Cash Balance Plan: An Alternative for New Hampshire

Barbara T. Reid

The information contained in this article is not intended as legal advice and may no longer be accurate due to changes in the law. Consult NHMA's legal services or your municipal attorney.

As with many public pension systems across the country, the New Hampshire Retirement System (NHRS) has undergone a significant number of changes from 2008 through 2014 to address concerns over the long-term sustainability of its defined benefit pension plan in light of its $4.3 billion of unfunded liabilities. Statutory retirement reform measures, primarily enacted in 2009 and 2011, put a plan in place to amortize the unfunded liabilities over thirty years, increased employee contribution rates, and revised the benefit calculation provisions for newly hired employees, along with other changes. One indication that these reform measures are working to stabilize the system is the fact that the biennial employer rate increases that went into effect July 1, 2015 were much less than the biennial rate increases experienced over the past ten years.

While things seem to have settled down in terms of statutory changes to NHRS in 2015, legislators continue to look at alternative means of providing pension benefits to public employees at reasonable (and predictable) costs to the public employers (and ultimately the taxpayers) who fund those benefits. The NH House Special Committee on Public Employee Pension Plans, chaired by Representative David Hess from Hooksett, retained two bills from the 2015 session for further study and consideration: HB 369 establishing a defined contribution plan and HB 556 establishing a cash balance plan.

At the time of writing this article, the committee had yet to make final recommendations on these bills, (either ought-to-pass or inexpedient-to-legislate), or to recommend amendments to the bills as introduced. However, the committee seems particularly interested in learning more about cash balance plans, which combine elements of both a traditional defined benefit plan (such as that administered by NHRS) and a defined contribution plan (a 401(k)-type plan). The accompanying article “Somewhere in the Middle: Cash Balance Plans” by Paul Zorn, explains the mechanics of a cash balance plan including the advantages and disadvantages compared to both defined benefit and defined contribution plans.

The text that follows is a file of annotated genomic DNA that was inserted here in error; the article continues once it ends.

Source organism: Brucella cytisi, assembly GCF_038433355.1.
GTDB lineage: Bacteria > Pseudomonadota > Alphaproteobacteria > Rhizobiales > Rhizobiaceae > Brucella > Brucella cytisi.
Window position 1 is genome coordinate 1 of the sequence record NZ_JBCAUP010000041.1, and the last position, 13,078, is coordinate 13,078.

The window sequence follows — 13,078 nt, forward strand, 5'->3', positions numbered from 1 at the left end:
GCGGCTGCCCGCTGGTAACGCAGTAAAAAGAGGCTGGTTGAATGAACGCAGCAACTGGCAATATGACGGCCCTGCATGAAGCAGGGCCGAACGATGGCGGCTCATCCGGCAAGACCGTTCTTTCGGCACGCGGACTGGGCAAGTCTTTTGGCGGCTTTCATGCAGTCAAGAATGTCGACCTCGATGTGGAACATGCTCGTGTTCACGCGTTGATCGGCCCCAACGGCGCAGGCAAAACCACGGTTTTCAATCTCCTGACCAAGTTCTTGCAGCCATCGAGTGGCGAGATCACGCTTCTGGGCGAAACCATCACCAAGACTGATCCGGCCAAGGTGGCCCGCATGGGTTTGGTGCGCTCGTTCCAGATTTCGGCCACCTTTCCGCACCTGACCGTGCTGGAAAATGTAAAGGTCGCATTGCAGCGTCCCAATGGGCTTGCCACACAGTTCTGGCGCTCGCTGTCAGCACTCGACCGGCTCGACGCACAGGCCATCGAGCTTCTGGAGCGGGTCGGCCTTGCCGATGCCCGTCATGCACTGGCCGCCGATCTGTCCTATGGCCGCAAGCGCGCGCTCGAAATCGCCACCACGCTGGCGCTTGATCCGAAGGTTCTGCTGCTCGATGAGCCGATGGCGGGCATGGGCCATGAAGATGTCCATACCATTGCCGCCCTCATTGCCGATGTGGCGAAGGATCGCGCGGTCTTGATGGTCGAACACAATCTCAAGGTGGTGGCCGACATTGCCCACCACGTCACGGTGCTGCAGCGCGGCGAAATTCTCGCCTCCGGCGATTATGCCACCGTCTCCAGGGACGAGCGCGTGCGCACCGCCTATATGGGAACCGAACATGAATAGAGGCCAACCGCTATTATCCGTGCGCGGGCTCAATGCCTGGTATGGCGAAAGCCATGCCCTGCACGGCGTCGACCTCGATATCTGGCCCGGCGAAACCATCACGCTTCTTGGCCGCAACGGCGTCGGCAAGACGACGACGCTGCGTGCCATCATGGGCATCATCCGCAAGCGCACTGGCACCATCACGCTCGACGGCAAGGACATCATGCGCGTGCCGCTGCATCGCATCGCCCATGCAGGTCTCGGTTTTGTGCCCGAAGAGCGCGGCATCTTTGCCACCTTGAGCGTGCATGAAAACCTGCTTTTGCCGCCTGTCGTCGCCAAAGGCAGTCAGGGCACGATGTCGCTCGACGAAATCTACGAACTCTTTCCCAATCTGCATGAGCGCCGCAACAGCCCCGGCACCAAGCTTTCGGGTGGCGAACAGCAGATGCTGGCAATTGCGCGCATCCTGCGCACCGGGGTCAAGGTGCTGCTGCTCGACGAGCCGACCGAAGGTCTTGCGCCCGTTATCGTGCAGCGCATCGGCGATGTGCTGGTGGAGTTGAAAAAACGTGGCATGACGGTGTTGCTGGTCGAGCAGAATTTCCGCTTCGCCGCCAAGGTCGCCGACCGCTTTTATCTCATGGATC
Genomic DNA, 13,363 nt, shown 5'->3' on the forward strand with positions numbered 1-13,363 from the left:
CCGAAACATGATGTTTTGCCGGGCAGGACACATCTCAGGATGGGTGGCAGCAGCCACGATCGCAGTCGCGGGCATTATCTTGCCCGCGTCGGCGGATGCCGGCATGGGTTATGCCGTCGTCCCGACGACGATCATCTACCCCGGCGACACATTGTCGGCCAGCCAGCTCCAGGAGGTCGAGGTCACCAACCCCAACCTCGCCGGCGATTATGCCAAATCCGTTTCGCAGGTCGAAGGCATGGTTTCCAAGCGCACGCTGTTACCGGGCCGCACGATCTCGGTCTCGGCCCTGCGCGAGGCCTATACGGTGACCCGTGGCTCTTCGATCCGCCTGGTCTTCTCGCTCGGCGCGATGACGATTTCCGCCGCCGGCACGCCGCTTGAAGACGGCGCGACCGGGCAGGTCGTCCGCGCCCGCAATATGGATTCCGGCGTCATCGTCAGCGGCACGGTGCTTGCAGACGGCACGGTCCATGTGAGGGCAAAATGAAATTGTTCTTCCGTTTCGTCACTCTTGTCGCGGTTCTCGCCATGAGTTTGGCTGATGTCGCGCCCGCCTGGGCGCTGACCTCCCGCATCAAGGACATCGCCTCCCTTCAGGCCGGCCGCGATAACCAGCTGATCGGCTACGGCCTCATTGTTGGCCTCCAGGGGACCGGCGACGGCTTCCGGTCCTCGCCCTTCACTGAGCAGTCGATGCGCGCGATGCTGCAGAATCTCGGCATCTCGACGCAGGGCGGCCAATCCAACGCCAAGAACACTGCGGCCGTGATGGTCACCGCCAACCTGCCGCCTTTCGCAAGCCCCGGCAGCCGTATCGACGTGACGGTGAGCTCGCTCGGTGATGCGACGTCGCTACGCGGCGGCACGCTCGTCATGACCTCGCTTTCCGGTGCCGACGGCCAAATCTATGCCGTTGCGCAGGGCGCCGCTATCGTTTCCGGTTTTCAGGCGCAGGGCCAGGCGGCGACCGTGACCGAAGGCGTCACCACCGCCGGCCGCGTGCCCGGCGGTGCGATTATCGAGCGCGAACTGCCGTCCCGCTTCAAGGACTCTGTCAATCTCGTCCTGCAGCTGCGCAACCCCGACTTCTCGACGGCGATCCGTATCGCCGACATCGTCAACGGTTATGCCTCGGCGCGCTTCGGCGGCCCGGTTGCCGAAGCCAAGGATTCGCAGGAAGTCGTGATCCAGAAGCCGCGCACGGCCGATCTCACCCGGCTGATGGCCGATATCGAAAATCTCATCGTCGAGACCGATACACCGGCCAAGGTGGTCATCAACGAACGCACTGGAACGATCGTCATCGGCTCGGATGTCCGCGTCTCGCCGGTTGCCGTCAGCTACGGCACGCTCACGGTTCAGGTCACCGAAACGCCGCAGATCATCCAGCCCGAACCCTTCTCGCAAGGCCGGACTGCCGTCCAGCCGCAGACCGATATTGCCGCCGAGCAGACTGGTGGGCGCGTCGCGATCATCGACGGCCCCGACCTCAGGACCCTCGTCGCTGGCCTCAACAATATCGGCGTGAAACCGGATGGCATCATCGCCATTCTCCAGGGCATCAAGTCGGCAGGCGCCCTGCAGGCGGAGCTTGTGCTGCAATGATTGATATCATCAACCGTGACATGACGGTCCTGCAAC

We cannot predict what the House Special Committee on Public Employee Pension plans will recommend regarding their retained bills, or what the 2016 legislature will do with the committee’s recommendations. However, NHMA’s long-standing policy has been to support the continuing existence of a retirement system for state and local government employees that is secure, solvent, fiscally healthy and sustainable. Understanding possible alternative means of achieving those goals, such as implementing a cash balance plan for new hires, is an important part of that policy position.

Barbara Reid is the Government Finance Advisor with the New Hampshire Municipal Association. Barbara can be reach at 800.852.3358 or